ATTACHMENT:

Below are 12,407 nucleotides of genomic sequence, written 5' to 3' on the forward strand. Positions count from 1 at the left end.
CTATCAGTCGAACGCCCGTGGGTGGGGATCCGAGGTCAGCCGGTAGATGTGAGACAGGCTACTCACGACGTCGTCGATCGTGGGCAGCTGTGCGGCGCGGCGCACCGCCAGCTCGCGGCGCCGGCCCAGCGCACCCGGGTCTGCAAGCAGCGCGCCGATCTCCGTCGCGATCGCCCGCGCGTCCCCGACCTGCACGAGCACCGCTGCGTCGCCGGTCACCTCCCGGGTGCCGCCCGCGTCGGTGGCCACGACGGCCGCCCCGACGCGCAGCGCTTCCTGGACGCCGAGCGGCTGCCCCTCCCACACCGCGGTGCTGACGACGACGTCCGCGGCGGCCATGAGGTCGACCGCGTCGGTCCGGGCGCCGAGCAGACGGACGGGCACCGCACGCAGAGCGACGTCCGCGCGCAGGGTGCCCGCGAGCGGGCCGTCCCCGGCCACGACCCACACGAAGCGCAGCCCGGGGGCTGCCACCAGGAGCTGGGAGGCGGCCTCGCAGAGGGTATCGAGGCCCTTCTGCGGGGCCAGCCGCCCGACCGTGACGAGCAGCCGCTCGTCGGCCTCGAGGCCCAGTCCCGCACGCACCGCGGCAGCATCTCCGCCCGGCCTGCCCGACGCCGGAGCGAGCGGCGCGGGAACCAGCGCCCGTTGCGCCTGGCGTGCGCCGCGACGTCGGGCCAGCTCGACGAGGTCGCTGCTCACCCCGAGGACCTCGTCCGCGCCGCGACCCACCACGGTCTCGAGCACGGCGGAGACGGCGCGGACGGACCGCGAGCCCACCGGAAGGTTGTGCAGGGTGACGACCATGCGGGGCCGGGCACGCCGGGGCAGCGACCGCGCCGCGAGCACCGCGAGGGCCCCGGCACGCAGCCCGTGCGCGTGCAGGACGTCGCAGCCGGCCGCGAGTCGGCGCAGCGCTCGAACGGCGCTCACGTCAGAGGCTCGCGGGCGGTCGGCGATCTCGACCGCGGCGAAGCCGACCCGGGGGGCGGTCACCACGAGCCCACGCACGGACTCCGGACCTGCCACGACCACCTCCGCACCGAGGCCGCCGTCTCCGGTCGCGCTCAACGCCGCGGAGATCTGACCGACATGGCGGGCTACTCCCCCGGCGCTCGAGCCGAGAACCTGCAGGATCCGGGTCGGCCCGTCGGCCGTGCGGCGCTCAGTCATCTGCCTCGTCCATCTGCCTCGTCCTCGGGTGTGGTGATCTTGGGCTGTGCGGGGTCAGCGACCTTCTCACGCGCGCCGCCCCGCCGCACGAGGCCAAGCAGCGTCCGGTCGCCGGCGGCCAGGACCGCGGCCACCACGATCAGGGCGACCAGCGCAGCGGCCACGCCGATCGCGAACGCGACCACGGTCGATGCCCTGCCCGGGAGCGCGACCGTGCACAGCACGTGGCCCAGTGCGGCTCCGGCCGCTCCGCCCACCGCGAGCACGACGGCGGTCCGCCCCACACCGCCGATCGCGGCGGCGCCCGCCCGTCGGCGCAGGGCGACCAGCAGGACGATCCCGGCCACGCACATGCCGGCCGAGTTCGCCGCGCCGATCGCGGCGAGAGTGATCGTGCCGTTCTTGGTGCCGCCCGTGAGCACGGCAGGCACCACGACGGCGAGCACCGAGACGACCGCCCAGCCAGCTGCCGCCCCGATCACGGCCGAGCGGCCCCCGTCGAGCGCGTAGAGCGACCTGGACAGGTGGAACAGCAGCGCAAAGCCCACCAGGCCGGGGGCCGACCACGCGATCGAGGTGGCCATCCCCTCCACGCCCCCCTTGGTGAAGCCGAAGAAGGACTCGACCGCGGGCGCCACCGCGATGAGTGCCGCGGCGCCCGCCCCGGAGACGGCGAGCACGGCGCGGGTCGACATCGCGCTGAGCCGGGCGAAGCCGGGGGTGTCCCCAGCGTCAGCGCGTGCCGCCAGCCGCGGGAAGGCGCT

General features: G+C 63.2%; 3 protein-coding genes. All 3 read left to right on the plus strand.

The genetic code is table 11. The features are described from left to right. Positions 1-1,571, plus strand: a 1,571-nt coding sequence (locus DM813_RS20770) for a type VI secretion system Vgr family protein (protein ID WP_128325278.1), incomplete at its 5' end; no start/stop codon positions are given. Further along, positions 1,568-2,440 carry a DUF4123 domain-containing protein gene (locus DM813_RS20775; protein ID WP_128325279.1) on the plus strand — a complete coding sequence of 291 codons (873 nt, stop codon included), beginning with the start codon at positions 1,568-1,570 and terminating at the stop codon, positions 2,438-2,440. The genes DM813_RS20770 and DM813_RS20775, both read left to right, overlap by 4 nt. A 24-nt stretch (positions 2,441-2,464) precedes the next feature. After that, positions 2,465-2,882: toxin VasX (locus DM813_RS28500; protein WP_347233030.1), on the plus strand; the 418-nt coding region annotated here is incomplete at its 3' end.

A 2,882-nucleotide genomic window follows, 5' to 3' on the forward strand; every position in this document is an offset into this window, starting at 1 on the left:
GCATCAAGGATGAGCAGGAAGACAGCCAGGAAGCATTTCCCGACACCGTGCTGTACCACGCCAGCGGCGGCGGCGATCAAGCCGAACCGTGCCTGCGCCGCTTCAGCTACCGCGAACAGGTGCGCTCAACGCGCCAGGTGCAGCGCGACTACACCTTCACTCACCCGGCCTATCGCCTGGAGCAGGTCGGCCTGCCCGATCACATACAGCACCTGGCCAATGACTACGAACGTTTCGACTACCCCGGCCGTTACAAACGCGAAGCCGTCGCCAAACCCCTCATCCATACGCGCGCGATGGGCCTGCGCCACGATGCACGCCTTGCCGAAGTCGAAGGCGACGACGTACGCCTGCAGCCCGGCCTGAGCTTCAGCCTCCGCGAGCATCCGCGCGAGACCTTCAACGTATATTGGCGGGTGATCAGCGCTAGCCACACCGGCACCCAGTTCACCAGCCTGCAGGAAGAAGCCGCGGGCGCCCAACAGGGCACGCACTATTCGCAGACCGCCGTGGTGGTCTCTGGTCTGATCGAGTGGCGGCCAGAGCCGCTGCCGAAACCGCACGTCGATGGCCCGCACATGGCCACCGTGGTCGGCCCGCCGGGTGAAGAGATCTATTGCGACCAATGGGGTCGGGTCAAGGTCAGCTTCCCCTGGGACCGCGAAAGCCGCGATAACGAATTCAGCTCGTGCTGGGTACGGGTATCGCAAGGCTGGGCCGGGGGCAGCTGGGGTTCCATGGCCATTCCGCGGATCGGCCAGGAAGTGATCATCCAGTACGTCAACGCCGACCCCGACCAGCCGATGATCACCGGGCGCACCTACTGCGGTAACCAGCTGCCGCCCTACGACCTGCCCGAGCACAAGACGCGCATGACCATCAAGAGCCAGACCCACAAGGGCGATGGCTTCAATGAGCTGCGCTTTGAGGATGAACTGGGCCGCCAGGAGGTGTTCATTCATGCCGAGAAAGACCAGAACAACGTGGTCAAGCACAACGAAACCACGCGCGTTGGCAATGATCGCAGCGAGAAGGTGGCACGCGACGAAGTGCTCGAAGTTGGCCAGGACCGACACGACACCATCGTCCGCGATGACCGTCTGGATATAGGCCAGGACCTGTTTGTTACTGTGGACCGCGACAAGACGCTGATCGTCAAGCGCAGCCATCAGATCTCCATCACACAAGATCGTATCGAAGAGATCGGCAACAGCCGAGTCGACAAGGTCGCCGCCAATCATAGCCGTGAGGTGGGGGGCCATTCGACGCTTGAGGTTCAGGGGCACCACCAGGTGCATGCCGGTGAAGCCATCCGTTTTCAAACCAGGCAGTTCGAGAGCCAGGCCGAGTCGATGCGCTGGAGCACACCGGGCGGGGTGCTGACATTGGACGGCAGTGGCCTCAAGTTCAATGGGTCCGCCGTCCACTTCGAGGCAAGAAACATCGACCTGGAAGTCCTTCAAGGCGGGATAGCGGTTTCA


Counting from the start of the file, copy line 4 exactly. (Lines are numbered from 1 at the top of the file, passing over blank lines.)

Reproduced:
The genetic code is table 11. The features are described from left to right. Positions 1-1,571, plus strand: a 1,571-nt coding sequence (locus DM813_RS20770) for a type VI secretion system Vgr family protein (protein ID WP_128325278.1), incomplete at its 5' end; no start/stop codon positions are given. Further along, positions 1,568-2,440 carry a DUF4123 domain-containing protein gene (locus DM813_RS20775; protein ID WP_128325279.1) on the plus strand — a complete coding sequence of 291 codons (873 nt, stop codon included), beginning with the start codon at positions 1,568-1,570 and terminating at the stop codon, positions 2,438-2,440. The genes DM813_RS20770 and DM813_RS20775, both read left to right, overlap by 4 nt. A 24-nt stretch (positions 2,441-2,464) precedes the next feature. After that, positions 2,465-2,882: toxin VasX (locus DM813_RS28500; protein WP_347233030.1), on the plus strand; the 418-nt coding region annotated here is incomplete at its 3' end.